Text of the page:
But Holland said that the actual prospect of removing Brun via impeachment before his term is up is not why the petition drive is important. “For me, it’s about holding government accountable for the expectations we have for the way things work,” she said.
“It seems like no one but the voters can do this, and a lot of people feel this is not something that can just be allowed to stick.”
But she said she is equally concerned that, with Brun essentially permanently absent from the council, the body has no choice but to consider legislation with the prospect that any particular measure could result in a 3-3 tie vote and leave the council unable to act.
“It’s also about how important that seventh seat is,” she said. “It’s about the integrity of our County Council and the role it plays and forcing the people to continue to pay for an empty seat for someone who has violated the trust of the community. It sets a bad example for anyone, and children in the next generation, and (failing to act to remove Brun) shows that we’ve turned a blind eye.”
Holland’s petition listed the dates of each County Council and committee meeting Brun has missed since Jan. 1, 2019. The list shows an absence pattern that began long before Brun was arrested. He has missed about a third of all of the scheduled council and committee meetings in the period in question.
Jan TenBruggencate, vice chair of the county Charter Review Commission, speaking as an individual and not in his county capacity, was cautious in his evaluation of Holland’s petition drive, noting that the requirements for signature-gathering and mandatory court review may mean the push has begun too late to have any practical effect.
“It remains to be seen what can be accomplished starting this just six months from a scheduled election,” TenBruggencate said.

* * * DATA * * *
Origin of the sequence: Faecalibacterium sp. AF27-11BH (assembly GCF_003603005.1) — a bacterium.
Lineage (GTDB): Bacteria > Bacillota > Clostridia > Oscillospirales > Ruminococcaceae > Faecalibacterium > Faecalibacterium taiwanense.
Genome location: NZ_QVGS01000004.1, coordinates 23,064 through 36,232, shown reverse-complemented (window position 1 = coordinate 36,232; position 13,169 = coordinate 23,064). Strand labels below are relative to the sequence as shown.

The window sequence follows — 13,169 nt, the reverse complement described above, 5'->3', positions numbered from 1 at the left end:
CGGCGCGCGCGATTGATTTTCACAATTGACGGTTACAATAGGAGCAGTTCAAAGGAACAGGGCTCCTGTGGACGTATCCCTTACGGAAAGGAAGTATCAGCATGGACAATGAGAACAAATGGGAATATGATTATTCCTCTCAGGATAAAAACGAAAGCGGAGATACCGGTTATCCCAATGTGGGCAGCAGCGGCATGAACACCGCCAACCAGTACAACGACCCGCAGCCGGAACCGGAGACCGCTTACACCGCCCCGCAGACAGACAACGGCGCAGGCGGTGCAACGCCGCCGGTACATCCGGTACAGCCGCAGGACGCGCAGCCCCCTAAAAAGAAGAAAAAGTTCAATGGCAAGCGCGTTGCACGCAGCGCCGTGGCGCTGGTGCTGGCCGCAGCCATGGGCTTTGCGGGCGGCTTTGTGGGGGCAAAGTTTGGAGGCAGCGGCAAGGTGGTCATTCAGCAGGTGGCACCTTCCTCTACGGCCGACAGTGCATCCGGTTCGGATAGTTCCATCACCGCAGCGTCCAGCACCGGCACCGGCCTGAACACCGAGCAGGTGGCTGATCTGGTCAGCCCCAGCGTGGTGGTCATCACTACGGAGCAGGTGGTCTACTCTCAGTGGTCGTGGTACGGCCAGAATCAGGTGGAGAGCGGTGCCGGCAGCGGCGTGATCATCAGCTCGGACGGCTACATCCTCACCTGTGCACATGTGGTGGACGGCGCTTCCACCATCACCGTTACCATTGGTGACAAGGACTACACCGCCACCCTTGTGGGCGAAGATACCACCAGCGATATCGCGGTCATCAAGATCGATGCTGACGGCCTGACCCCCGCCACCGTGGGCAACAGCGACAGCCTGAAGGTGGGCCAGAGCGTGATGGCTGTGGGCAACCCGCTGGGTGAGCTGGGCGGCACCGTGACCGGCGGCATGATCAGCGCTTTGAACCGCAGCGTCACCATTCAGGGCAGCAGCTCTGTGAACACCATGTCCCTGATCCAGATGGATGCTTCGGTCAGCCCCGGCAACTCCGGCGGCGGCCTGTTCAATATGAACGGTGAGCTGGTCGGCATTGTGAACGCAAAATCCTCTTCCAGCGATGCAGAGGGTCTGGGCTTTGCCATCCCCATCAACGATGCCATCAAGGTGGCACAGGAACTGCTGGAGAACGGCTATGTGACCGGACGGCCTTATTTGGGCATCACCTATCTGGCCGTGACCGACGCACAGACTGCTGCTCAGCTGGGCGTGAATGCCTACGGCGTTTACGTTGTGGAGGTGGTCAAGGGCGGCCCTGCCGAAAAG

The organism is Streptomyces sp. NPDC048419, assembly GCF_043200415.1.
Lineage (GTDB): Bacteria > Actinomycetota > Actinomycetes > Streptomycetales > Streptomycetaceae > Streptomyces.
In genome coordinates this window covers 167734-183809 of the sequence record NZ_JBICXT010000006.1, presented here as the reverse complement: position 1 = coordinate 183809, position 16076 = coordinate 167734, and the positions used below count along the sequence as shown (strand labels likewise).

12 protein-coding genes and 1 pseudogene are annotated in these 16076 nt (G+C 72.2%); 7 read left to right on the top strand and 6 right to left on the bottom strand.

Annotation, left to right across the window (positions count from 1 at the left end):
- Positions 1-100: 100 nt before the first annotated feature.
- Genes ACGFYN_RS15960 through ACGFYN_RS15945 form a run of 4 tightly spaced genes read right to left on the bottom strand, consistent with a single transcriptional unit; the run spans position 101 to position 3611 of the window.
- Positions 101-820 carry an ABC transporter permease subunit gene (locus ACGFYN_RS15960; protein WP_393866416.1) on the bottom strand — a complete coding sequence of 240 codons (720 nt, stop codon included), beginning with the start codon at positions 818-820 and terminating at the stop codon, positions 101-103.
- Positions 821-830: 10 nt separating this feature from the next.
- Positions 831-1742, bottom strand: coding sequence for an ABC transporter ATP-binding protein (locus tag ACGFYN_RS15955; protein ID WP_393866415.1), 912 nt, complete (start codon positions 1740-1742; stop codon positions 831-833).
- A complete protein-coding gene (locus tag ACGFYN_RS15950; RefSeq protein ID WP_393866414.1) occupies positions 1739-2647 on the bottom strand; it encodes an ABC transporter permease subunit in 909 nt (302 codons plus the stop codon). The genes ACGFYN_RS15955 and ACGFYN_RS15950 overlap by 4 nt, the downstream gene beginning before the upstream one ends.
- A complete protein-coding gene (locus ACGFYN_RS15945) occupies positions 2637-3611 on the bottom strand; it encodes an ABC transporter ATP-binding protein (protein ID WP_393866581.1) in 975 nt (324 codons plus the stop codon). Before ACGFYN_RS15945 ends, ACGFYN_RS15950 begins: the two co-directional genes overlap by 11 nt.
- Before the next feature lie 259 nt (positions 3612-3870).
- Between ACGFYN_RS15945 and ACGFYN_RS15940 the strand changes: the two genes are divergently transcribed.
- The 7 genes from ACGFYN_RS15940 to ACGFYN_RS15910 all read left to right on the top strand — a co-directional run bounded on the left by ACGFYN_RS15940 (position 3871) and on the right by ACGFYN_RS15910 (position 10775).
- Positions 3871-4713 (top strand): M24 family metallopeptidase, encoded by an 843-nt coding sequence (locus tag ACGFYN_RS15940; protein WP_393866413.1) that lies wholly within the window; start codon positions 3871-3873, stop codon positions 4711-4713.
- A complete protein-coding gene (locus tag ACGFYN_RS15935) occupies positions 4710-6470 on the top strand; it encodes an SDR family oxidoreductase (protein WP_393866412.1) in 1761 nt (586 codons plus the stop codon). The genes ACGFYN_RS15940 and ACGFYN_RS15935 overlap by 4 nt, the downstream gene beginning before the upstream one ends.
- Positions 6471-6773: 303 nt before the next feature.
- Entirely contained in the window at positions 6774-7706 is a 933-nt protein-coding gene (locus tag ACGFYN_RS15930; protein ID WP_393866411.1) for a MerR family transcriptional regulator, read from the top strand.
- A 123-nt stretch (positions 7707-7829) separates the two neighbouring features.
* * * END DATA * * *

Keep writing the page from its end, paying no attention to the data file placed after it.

He said the Charter Review Commission could consider offering an amendment to facilitate removal of councilmembers accused of misbehavior or criminal activity. But TenBruggencate noted that any changes the commission might propose would have to be approved by voters, which could not occur before election day this year — too late to have any practical effect on Brun’s situation.
The federal arrest was not the only legal trouble in which Brun has found himself. He was arrested twice last year after traffic-related incidents, including one in which he was charged with felonies for injuring a Kaua‘i Police Department officer who tried to stop his car in Lihu‘e in October. As he fled, Brun allegedly threw a bag containing about a pound of methamphetamine from his car.
On March 4, the county charges were dismissed, apparently to give priority to the massive federal prosecution that included a ring of alleged co-conspirators that was said to be related to a Samoan gang.
Holland has been an activist fixture on Kaua‘i for several years. She was heavily involved in the fight over Bill 2491, which sought to ban genetically modified organism agriculture and most pesticide use from the island six years ago.
She is an administrative associate at the Hawai‘i Alliance for Progressive Action, an umbrella group founded by former County Councilmember and former state Sen. Gary Hooser after a federal judge invalidated the anti-GMO ordinance.
Allan Parachini is a Kilauea resident, furniture-maker, journalist and retired public relations executive who writes periodically for The Garden Island.